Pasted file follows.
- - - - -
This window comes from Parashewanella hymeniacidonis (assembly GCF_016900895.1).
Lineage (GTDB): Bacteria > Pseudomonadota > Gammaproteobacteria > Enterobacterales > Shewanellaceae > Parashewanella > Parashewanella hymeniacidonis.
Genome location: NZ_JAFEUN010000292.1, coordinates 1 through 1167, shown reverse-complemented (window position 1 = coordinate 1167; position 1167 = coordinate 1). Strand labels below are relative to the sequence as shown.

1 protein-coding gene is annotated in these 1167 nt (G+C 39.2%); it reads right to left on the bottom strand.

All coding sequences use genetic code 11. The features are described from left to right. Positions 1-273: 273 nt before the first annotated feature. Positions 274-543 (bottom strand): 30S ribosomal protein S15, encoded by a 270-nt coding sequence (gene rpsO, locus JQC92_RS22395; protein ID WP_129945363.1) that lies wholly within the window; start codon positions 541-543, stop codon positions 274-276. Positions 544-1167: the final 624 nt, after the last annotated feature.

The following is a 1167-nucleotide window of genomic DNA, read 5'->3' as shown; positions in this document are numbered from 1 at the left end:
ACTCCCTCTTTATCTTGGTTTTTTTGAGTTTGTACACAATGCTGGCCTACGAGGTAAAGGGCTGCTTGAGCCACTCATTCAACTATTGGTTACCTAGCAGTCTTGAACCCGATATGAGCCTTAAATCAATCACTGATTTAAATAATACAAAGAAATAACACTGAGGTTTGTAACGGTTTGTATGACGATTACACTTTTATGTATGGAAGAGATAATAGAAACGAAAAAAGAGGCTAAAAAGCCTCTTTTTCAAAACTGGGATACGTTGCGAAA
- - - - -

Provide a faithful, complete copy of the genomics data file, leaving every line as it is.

This window comes from Parashewanella hymeniacidonis (assembly GCF_016900895.1).
Lineage (GTDB): Bacteria > Pseudomonadota > Gammaproteobacteria > Enterobacterales > Shewanellaceae > Parashewanella > Parashewanella hymeniacidonis.
Genome location: NZ_JAFEUN010000292.1, coordinates 1 through 1167, shown reverse-complemented (window position 1 = coordinate 1167; position 1167 = coordinate 1). Strand labels below are relative to the sequence as shown.

1 protein-coding gene is annotated in these 1167 nt (G+C 39.2%); it reads right to left on the bottom strand.

All coding sequences use genetic code 11. The features are described from left to right. Positions 1-273: 273 nt before the first annotated feature. Positions 274-543 (bottom strand): 30S ribosomal protein S15, encoded by a 270-nt coding sequence (gene rpsO, locus JQC92_RS22395; protein ID WP_129945363.1) that lies wholly within the window; start codon positions 541-543, stop codon positions 274-276. Positions 544-1167: the final 624 nt, after the last annotated feature.

The following is a 1167-nucleotide window of genomic DNA, read 5'->3' as shown; positions in this document are numbered from 1 at the left end:
ACTCCCTCTTTATCTTGGTTTTTTTGAGTTTGTACACAATGCTGGCCTACGAGGTAAAGGGCTGCTTGAGCCACTCATTCAACTATTGGTTACCTAGCAGTCTTGAACCCGATATGAGCCTTAAATCAATCACTGATTTAAATAATACAAAGAAATAACACTGAGGTTTGTAACGGTTTGTATGACGATTACACTTTTATGTATGGAAGAGATAATAGAAACGAAAAAAGAGGCTAAAAAGCCTCTTTTTCAAAACTGGGATACGTTGCGAAA